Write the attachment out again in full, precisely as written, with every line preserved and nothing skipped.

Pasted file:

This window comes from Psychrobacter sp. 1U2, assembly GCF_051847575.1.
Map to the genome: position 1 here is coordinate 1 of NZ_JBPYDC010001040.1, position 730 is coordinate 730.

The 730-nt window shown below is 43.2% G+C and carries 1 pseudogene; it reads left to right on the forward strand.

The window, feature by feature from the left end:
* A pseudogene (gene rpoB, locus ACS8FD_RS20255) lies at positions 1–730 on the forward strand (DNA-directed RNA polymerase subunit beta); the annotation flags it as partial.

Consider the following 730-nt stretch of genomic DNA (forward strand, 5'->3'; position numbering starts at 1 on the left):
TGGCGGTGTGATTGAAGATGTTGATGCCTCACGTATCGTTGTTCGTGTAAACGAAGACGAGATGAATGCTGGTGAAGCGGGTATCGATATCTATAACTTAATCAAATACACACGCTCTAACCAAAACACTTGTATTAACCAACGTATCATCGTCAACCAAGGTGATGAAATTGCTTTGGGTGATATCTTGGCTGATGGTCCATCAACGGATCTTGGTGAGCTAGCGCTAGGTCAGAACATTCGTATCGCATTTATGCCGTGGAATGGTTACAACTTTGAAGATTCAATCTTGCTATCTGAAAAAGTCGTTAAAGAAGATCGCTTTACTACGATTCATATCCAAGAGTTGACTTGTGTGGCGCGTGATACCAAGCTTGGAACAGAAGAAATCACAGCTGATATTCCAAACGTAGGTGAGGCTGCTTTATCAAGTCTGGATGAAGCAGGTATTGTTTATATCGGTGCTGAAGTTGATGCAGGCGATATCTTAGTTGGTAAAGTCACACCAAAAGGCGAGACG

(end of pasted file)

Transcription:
This window comes from Psychrobacter sp. 1U2, assembly GCF_051847575.1.
Map to the genome: position 1 here is coordinate 1 of NZ_JBPYDC010001040.1, position 730 is coordinate 730.

The 730-nt window shown below is 43.2% G+C and carries 1 pseudogene; it reads left to right on the forward strand.

The window, feature by feature from the left end:
* A pseudogene (gene rpoB, locus ACS8FD_RS20255) lies at positions 1–730 on the forward strand (DNA-directed RNA polymerase subunit beta); the annotation flags it as partial.

Consider the following 730-nt stretch of genomic DNA (forward strand, 5'->3'; position numbering starts at 1 on the left):
TGGCGGTGTGATTGAAGATGTTGATGCCTCACGTATCGTTGTTCGTGTAAACGAAGACGAGATGAATGCTGGTGAAGCGGGTATCGATATCTATAACTTAATCAAATACACACGCTCTAACCAAAACACTTGTATTAACCAACGTATCATCGTCAACCAAGGTGATGAAATTGCTTTGGGTGATATCTTGGCTGATGGTCCATCAACGGATCTTGGTGAGCTAGCGCTAGGTCAGAACATTCGTATCGCATTTATGCCGTGGAATGGTTACAACTTTGAAGATTCAATCTTGCTATCTGAAAAAGTCGTTAAAGAAGATCGCTTTACTACGATTCATATCCAAGAGTTGACTTGTGTGGCGCGTGATACCAAGCTTGGAACAGAAGAAATCACAGCTGATATTCCAAACGTAGGTGAGGCTGCTTTATCAAGTCTGGATGAAGCAGGTATTGTTTATATCGGTGCTGAAGTTGATGCAGGCGATATCTTAGTTGGTAAAGTCACACCAAAAGGCGAGACG